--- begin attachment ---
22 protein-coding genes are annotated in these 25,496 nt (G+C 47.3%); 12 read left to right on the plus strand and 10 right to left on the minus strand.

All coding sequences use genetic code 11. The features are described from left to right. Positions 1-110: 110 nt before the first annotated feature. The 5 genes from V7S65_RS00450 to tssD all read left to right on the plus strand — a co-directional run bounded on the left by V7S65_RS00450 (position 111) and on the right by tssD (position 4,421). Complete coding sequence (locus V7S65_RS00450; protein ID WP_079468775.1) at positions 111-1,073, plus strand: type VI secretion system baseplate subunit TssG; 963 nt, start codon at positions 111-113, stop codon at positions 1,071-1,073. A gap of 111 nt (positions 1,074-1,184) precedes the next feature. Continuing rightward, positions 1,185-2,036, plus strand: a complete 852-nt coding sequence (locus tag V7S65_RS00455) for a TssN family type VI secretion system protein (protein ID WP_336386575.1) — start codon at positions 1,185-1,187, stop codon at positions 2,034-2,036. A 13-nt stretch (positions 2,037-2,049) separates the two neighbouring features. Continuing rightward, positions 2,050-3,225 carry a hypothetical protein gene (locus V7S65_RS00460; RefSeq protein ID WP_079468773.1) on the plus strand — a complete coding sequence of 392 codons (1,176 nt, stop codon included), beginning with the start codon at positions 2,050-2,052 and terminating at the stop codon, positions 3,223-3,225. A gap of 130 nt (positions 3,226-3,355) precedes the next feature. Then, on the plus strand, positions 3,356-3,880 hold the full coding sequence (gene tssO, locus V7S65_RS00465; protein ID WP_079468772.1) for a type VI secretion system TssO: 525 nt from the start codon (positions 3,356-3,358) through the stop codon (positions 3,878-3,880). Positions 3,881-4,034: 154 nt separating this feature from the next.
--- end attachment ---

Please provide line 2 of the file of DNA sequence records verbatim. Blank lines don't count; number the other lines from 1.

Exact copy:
All coding sequences use genetic code 11. The features are described from left to right. Positions 1-110: 110 nt before the first annotated feature. The 5 genes from V7S65_RS00450 to tssD all read left to right on the plus strand — a co-directional run bounded on the left by V7S65_RS00450 (position 111) and on the right by tssD (position 4,421). Complete coding sequence (locus V7S65_RS00450; protein ID WP_079468775.1) at positions 111-1,073, plus strand: type VI secretion system baseplate subunit TssG; 963 nt, start codon at positions 111-113, stop codon at positions 1,071-1,073. A gap of 111 nt (positions 1,074-1,184) precedes the next feature. Continuing rightward, positions 1,185-2,036, plus strand: a complete 852-nt coding sequence (locus tag V7S65_RS00455) for a TssN family type VI secretion system protein (protein ID WP_336386575.1) — start codon at positions 1,185-1,187, stop codon at positions 2,034-2,036. A 13-nt stretch (positions 2,037-2,049) separates the two neighbouring features. Continuing rightward, positions 2,050-3,225 carry a hypothetical protein gene (locus V7S65_RS00460; RefSeq protein ID WP_079468773.1) on the plus strand — a complete coding sequence of 392 codons (1,176 nt, stop codon included), beginning with the start codon at positions 2,050-2,052 and terminating at the stop codon, positions 3,223-3,225. A gap of 130 nt (positions 3,226-3,355) precedes the next feature. Then, on the plus strand, positions 3,356-3,880 hold the full coding sequence (gene tssO, locus V7S65_RS00465; protein ID WP_079468772.1) for a type VI secretion system TssO: 525 nt from the start codon (positions 3,356-3,358) through the stop codon (positions 3,878-3,880). Positions 3,881-4,034: 154 nt separating this feature from the next.